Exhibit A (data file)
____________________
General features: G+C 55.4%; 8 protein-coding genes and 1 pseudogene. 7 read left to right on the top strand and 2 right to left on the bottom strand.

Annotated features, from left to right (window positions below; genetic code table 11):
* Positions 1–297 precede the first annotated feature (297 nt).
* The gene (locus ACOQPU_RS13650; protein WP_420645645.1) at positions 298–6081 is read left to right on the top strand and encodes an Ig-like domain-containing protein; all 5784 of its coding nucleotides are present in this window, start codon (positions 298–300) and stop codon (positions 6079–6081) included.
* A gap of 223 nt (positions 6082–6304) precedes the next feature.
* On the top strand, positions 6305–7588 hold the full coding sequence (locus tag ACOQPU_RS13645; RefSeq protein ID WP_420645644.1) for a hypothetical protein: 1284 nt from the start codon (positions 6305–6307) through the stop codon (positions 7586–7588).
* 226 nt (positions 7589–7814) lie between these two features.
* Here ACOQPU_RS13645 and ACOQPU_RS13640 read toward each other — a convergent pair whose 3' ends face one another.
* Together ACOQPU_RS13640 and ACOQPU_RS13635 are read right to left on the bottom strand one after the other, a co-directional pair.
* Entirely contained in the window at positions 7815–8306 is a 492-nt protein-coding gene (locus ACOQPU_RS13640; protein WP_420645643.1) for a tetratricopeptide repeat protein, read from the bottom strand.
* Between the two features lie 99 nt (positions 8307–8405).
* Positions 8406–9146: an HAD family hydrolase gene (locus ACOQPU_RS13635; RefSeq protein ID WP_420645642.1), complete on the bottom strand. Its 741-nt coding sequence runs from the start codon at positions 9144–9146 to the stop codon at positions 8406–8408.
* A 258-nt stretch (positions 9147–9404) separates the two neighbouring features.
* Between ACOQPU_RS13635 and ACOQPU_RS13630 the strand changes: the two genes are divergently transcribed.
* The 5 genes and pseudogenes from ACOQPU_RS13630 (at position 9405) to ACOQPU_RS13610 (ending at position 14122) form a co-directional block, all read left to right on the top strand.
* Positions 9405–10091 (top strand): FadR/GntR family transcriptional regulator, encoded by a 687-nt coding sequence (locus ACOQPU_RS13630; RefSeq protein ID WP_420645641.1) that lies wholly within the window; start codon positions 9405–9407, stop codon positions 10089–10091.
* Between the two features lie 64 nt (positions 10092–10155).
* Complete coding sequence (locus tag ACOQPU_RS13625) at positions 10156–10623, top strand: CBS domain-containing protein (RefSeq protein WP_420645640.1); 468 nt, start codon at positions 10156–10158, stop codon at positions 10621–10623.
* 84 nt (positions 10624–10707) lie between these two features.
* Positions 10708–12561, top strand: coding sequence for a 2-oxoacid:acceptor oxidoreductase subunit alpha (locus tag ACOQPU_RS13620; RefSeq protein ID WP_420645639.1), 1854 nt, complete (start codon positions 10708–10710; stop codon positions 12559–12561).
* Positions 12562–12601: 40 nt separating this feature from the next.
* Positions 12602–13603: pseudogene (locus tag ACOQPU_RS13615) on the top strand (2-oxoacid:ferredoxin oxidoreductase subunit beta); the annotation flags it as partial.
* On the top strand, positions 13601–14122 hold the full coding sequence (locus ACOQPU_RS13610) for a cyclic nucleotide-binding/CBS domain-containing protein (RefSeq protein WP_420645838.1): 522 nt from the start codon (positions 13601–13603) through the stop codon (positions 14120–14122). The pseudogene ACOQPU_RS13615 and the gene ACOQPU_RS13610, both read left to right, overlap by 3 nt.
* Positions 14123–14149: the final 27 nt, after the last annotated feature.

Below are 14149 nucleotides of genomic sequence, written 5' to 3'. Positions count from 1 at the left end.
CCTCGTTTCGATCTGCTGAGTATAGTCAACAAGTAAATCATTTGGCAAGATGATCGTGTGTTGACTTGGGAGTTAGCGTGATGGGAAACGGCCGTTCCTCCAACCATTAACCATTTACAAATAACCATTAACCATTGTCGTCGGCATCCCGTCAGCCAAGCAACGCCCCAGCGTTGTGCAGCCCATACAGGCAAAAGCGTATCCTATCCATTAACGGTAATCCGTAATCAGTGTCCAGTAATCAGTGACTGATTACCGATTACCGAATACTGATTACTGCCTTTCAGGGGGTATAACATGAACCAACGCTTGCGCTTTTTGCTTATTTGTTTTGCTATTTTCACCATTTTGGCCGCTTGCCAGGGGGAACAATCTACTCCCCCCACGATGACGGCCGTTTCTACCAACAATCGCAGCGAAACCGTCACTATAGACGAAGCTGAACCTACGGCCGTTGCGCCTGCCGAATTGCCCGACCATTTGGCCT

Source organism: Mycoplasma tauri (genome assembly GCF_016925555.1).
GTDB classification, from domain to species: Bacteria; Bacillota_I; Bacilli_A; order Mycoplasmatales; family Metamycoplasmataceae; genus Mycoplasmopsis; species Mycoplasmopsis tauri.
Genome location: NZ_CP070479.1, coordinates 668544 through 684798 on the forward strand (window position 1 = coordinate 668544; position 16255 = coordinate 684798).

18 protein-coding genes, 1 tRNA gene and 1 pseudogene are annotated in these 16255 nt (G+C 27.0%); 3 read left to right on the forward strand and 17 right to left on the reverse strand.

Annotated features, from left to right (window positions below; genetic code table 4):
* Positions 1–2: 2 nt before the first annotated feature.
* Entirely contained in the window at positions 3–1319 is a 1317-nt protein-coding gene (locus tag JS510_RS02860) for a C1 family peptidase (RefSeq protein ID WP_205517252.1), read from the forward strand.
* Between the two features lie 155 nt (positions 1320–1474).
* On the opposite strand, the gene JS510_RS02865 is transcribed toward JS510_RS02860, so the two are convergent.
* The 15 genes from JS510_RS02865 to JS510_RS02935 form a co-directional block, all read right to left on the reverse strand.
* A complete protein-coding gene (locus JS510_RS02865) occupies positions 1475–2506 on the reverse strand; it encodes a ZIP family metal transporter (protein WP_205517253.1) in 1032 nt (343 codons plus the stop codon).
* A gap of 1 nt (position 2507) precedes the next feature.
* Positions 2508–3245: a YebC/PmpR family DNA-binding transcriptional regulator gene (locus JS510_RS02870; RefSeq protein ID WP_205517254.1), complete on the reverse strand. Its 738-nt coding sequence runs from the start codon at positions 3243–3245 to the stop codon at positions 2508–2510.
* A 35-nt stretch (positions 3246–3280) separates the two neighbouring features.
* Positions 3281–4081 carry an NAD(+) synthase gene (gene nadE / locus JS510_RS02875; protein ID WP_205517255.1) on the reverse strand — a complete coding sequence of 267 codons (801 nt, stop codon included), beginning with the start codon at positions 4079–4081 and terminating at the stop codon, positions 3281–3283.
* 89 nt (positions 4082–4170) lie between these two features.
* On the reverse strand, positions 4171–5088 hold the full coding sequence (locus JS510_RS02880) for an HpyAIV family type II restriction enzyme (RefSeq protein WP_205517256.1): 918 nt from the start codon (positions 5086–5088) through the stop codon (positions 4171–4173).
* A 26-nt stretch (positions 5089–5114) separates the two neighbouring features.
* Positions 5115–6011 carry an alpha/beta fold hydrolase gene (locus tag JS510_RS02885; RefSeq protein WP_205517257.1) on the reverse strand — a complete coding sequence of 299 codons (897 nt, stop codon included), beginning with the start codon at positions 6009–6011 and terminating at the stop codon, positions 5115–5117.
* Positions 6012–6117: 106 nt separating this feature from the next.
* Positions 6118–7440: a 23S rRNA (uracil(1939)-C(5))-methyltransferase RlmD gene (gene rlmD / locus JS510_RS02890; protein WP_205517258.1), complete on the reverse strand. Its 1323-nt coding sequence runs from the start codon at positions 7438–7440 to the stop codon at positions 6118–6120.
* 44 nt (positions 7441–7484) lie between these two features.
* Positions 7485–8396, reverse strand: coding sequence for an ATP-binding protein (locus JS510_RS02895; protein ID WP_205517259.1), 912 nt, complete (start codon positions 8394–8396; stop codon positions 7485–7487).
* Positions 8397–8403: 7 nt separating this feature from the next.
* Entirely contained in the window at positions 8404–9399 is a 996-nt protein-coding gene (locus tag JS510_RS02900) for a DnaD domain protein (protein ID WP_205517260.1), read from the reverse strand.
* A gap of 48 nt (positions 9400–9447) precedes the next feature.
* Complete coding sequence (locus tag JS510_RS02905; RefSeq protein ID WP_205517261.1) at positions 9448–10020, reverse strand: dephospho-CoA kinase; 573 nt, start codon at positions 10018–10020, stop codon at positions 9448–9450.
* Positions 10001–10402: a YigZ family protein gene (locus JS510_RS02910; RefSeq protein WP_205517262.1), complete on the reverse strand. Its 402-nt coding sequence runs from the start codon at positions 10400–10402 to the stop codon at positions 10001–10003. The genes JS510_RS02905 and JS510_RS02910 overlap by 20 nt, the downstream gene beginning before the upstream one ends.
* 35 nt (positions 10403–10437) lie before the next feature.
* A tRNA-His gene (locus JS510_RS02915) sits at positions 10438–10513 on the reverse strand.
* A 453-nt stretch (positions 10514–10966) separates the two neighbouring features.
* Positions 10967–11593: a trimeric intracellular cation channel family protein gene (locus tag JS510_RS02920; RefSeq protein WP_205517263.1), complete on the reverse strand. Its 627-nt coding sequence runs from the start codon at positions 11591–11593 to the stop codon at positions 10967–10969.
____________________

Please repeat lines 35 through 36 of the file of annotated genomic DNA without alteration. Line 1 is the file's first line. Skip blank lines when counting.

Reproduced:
* On the opposite strand, the gene JS510_RS02865 is transcribed toward JS510_RS02860, so the two are convergent.
* The 15 genes from JS510_RS02865 to JS510_RS02935 form a co-directional block, all read right to left on the reverse strand.